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Stocks Slip on Concerns Markets Overpriced

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NEW YORK (TheStreet) -- Major U.S. stock markets closed lower Monday as the excitement of corporate dealmaking led by Yahoo! was offset by investor concern that the Federal Reserve may curb its bond-buying economic stimulus program.

The S&P 500 closed off 0.07% to 1,666.29 while the Dow Jones Industrial Average lost 0.12% to 15,335.51. The Nasdaq slid 0.07% to 3,496.43.

The Fed's Open Market Committee is expected to publish its minutes on Wednesday offering investors clues about whether the central bank plans to continue buying roughly $85 billion in assets each month to stimulate the U.S. economy. Conservatives among the bank's presidents have dominated the conversation in recent weeks, warning that the program is adding to inflation while holding back economic growth.

The day's trading session was otherwise dominated by the announcement that Yahoo! plans to acquire the privately-held blog network Tumblr in a deal valued at $1.1 billion, while drugmaker Actavis said it plans to acquire specialty pharmaceuticals firm Warner Chilcott for $8.5 billion in stock and assumed debt.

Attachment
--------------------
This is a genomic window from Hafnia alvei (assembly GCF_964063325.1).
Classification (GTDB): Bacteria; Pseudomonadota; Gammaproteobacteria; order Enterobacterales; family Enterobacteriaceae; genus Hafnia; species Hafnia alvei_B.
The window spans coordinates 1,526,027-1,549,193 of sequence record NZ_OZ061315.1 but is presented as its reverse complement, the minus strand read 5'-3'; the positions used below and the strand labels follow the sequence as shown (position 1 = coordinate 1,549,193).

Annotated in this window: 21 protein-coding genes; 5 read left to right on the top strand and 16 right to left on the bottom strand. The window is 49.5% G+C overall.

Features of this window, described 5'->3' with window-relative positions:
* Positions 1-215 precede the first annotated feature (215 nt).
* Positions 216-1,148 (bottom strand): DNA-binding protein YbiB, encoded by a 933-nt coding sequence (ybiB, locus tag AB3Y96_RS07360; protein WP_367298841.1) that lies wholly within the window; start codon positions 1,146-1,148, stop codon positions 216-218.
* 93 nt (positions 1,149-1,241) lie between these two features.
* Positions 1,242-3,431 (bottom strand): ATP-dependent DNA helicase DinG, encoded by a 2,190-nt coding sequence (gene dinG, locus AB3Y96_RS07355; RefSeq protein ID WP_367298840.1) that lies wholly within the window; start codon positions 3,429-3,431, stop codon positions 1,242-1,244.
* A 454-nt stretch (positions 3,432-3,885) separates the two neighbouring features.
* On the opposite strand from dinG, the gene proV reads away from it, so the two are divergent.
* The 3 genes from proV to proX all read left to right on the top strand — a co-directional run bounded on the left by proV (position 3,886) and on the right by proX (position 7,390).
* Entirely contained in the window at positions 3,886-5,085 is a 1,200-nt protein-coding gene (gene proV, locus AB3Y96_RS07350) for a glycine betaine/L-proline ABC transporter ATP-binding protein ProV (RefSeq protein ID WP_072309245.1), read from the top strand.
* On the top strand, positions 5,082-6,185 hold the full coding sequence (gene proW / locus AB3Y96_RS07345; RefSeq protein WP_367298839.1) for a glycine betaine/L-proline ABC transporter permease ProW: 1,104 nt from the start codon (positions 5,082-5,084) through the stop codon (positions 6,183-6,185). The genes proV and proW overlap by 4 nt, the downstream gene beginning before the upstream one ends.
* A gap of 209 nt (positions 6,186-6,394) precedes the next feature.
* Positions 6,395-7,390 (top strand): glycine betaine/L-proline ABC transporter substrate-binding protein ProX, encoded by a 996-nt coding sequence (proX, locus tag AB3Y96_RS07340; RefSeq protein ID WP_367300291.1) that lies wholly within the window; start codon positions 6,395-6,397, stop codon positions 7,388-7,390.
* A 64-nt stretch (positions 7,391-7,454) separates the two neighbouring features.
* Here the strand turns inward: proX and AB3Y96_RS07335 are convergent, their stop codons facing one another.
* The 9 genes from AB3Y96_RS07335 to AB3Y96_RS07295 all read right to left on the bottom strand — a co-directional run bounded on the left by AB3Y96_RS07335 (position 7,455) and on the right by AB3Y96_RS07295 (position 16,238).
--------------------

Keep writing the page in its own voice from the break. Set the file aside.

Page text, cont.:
Also see: Yahoo! 'Tumbling' Down the Right but Expensive Path

Yahoo! added 0.2% to $26.58 as Warner Chilcott rose 2% to $19.60 and Actavis gained 1.3% to $127.15.

Chicago Federal Reserve president Charles Evans, a FOMC voting member, spoke on Monday at the CFA Society Chicago Distinguished Speakers Series and said that the Fed has acted appropriately in guiding the economy. New York Fed President Bill Dudley is expected to speak on Tuesday. On Wednesday, Federal Reserve Chairman Ben Bernanke will testify on the outlook for the U.S. economy before the Joint Economic Committee of Congress. Later that day, the FOMC will release minutes from its April 30 to May 1 meeting.

Thomson Reuters reported that there have been 74 negative EPS preannouncements issued by S&P 500 corporations for the second quarter 2013, compared to 12 positive EPS preannouncements, resulting in a negative to positive ratio of 6.2 for the S&P 500 Index; if this persists, it would be the most negative of this ratio since the first quarter of 2001, according to Thomson Reuters.

The report also said that 67% of the 463 companies in the S&P 500 have reported first-quarter earnings above analysts' expectations, which is higher than the long-term average of 63% and matches the average over the past four quarters of 67% as companies manage to squeeze out better-than-expected earnings through measures including cost-cutting, hurting the outlook on hiring and possibly the economy in future quarters.

Only 47% of companies that released results reported first quarter revenue above analyst expectations, which is lower than the long-term average of 62% and lower than the average over the past four quarters of 52%, the report noted.